While we’re all hopeful that the pandemic will soon be behind us, it’s increasingly clear that remote work is here to stay. Research from Willis Towers Watson suggests that employers expect almost 40% of their employees to work remotely by the end of this year, and Robert Half found that more than one-third of professionals would sooner find another job than return to the office full time.
Soon, an unprecedented portion of the workforce will no longer be tied to a physical office location. The relocation industry was already a $25 billion market before the pandemic, with the average company spending more than $16 million per year on typical relocation expenses. As many workers move from major city centers like New York and Los Angeles to less crowded and less expensive parts of the country, the relocation market is likely to explode.
Plenty of companies offer a company relocation policy to their workforce as part of a benefits package, and these services can add up. Moving companies, insurance coverage, packing services and temporary living expenses are just a few of the typical relocation expenses. Other less apparent expenses might be spousal employment assistance, compensation when employees are forced to break their lease agreements, and even real estate expenses as employees look for permanent homes.
To prevent the cost of relocating employees from hurting your bottom line, it’s important to put the right relocation strategy in place. Whether you’re dealing with individual moves or an entire office relocation, your strategy must align with your company’s broader goals—from cutting real estate expenses and attracting more young talent to simply offering a better quality of life and more amenities for employees.
4 Must-Haves in a Company Relocation Policy
To remove the opportunity for miscommunication between employees and managers or prospective candidates and recruiters, follow these four steps to firm up your relocation strategy.
- Establish a clear company relocation policy in writing. An official company relocation policy outlining the level and type of employees who are offered a relocation package will help clear up confusion before it can cause resentment. Delineate precisely what will be included in the package, and consider using a dollar amount instead of simply reimbursing typical relocation expenses. That might mean individuals in the C-suite have $15,000 for relocation, while a vice president is allocated $10,000. If your company is large enough to process many relocations, identify specific individuals in HR who will help manage these needs. These employees can work on contracting partners with an eye toward parlaying volume into reduced costs and better, more consistent onboarding experiences.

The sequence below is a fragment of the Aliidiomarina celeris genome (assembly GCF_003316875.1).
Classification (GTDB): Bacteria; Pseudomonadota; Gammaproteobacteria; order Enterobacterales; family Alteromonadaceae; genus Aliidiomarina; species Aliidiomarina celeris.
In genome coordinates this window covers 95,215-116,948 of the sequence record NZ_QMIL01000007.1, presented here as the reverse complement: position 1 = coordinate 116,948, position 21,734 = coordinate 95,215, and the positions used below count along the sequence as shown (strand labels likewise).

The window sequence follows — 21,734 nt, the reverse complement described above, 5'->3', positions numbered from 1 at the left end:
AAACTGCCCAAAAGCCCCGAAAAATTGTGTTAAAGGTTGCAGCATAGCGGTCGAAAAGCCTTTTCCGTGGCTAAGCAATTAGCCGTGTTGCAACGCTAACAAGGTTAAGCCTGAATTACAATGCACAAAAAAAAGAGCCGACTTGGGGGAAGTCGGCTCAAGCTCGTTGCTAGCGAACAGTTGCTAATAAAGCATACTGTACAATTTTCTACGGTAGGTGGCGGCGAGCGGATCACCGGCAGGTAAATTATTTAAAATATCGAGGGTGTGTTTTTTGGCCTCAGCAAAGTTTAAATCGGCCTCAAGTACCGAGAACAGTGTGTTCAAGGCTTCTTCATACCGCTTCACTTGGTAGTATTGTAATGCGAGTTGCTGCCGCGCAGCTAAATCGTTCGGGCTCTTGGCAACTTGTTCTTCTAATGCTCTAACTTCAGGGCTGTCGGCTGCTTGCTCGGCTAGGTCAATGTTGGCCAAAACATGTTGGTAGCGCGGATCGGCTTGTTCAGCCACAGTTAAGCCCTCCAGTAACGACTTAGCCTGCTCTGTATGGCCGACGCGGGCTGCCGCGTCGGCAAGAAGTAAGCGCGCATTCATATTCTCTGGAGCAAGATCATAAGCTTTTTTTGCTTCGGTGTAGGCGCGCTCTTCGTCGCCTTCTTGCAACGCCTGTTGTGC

- Address salary arbitrage. Regardless of who prompts the relocation, you’ll want to make salary arbitrage a standard part of any permanent move. Make sure you communicate the thought process behind this practice and offer examples to illustrate your points. When an employee moves from Hawaii, with a cost of living index of 192.9, to Mississippi, whose index is 86.1, it’s unrealistic for them to expect they’ll be pocketing the savings. Most employees will have no trouble grasping the nature of this shift.
- Outline reimbursement requirements for trips back to the office. After an employee relocates, be specific about the types of return trips that will be reimbursed. It’s fairly common for employees to cite “traveling back to the office” when they’re really returning to a city to visit family or friends, and these expenses will quickly spiral out of control if you let them. Make sure that employees who are applying for travel reimbursements present management with actual business imperatives before their requests are granted.
- Hire professionals to help with large relocations. When a company I worked for decided to follow the open office trend on a whim, the resulting noise began overwhelming the phone conversations in client services and technical support areas. The company erected Plexiglas walls to manage the sound, but the employees immediately dubbed those areas “the fishbowls,” and they were cemented as undesirable offices. All that’s to say, it’s easy to get caught up in the latest office design ideas. Consider working with a professional who can help you select a location and amenities that fit your company culture and optimize employee satisfaction and performance.
Surprise costs are never good, and consequences can range from a tense conversation with the board to lower-than-expected profits that impact the share price of a public company’s stock. By establishing a firm company relocation policy, you’re able to more accurately predict the costs of conducting business, and you can forecast the broader financial impacts of both individual employee moves and large office relocations.